How many hours do you work in a week? I left my last role because I was typically doing 60 hours per week. A good job should be 40 hours per week but I expect to occasionally do long hours when approaching a deadline.
What is your salary? 150000
What is your level of satisfaction with your current job? Happy
What are the most enjoyable aspects of your job? Least enjoyable? I’ve always enjoyed coding and dreaming up technical solutions to problems. I like reading outside of my narrow field of astrophysics, synthesising ideas from fields such as statistics, machine learning, and economics with my own knowledge to solve novel business problems. I also enjoy the mentoring aspect of the role. I dislike time constraints and deadlines – this is something that has not disappeared since my time as an astrophysicist.
What do you like most about your working environment? Dislike most? My last workplace had a really awesome cafe-style meeting area with 2 authentic espresso machines and it was a dog-friendly office. I dislike that my new job is situated in the suburbs. My previous jobs had city offices and there was always something interesting to do/see on lunch breaks and after work.
What opportunities does your job provide to be creative and/or to take initiative? There’s plenty of opportunity to be creative so long as you are prepared to take the initiative. There are many creative solutions that you can pioneer in data science as opposed to academia where many of the techniques have become standardised. To implement your own creative vision on a new project you to think more like a business person to be able to sell your ideas in terms of the monetary benefit provided – key transferrable skill here would be research proposal writing.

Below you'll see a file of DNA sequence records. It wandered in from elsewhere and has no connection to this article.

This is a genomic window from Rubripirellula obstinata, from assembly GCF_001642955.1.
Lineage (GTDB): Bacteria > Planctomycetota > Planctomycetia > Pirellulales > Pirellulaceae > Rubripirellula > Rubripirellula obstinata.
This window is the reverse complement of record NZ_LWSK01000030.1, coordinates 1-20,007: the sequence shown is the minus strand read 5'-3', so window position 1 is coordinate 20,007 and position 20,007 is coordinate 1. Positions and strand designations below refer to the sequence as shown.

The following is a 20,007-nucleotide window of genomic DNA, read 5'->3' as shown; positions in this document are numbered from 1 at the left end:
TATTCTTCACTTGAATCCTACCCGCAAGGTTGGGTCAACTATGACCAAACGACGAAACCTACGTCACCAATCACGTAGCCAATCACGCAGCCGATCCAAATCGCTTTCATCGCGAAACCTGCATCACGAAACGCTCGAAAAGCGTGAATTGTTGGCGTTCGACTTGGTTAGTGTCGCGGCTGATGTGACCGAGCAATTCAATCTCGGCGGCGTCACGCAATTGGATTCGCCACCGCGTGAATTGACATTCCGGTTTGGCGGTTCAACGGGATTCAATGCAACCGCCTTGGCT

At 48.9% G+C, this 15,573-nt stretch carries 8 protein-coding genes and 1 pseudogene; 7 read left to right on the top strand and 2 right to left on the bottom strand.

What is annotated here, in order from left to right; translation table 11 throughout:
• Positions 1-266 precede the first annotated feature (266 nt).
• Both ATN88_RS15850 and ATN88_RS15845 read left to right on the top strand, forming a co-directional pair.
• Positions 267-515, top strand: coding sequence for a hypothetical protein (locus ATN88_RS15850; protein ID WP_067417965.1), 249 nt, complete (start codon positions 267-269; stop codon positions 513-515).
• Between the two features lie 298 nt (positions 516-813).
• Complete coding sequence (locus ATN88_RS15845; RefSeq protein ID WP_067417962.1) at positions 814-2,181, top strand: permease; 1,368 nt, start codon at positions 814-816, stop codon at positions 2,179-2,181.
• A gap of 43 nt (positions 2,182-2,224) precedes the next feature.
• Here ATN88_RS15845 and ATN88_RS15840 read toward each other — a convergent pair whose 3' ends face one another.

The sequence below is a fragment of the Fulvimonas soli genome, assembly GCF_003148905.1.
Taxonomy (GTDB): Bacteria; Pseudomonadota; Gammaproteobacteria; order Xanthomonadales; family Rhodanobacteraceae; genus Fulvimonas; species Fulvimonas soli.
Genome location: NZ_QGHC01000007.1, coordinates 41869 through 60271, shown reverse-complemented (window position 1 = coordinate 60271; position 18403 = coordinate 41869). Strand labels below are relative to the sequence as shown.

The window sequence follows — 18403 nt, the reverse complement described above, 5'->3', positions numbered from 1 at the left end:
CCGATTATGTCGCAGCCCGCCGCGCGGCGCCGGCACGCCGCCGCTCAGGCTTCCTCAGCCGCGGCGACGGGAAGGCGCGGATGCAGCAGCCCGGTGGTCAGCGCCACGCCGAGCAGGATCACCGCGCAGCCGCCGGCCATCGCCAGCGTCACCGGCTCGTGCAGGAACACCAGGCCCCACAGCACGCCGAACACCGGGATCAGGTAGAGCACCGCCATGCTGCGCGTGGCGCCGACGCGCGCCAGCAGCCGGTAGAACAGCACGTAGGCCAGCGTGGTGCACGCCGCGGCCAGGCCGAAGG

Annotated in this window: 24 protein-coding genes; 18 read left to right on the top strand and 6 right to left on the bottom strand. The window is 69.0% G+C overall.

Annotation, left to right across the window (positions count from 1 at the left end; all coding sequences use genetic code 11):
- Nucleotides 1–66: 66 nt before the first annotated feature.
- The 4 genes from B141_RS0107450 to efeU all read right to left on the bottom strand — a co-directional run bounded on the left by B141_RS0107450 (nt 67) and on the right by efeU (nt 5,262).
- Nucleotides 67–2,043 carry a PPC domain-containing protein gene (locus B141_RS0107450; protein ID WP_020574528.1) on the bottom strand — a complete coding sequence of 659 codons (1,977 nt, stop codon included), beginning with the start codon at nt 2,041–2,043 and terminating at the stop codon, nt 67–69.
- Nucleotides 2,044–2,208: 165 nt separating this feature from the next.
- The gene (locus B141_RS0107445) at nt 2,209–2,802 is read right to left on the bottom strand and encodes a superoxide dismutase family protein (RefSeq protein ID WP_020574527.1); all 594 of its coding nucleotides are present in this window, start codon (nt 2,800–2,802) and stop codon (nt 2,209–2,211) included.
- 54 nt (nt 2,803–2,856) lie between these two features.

How satisfied are you with your work-life balance in your current job? I left my last role due to dissatisfaction with my work-life balance. Based on my research and the questions I asked during my job interview, I expect the work-life balance to be much better in my new role.
How family-friendly is your current position? My last role wasn’t very family friendly – the hours were long and inflexible. This wasn’t a huge issue for me because I didn’t have a child when I was working there, however, it has become more important recently as I am expecting my first child in September. I expect my new role at 7-Eleven will be much more family-friendly based on my research and questions asked during the interview process.
What advice do you have for achieving work-life balance (including having a family)? Don’t accept poor work-life balance. It’s a seller’s market in the Data Science labour market so you can afford to be choosy amongst employers.
Do you still interact with people who work (directly) in astronomy and/or are you still involved in astronomy in some way? I keep in touch with my astronomy friends via social media. Sometimes I have specific technical questions I like to ask them.
Were there any emotional difficulties or social consequences to your career choices? Do you have any advice for those who are thinking of switching careers, but are wary of the side effects? I was in a bad emotional place toward the end of my postgraduate studies and right after submission. I realised that I placed all my self-worth on getting a PhD and this resulted in me developing major depression and ultimately not getting a PhD. Getting a job as a data scientist actually made me feel like a worthwhile human again because I was doing something interesting and well-paid that I didn’t place all my self-worth into.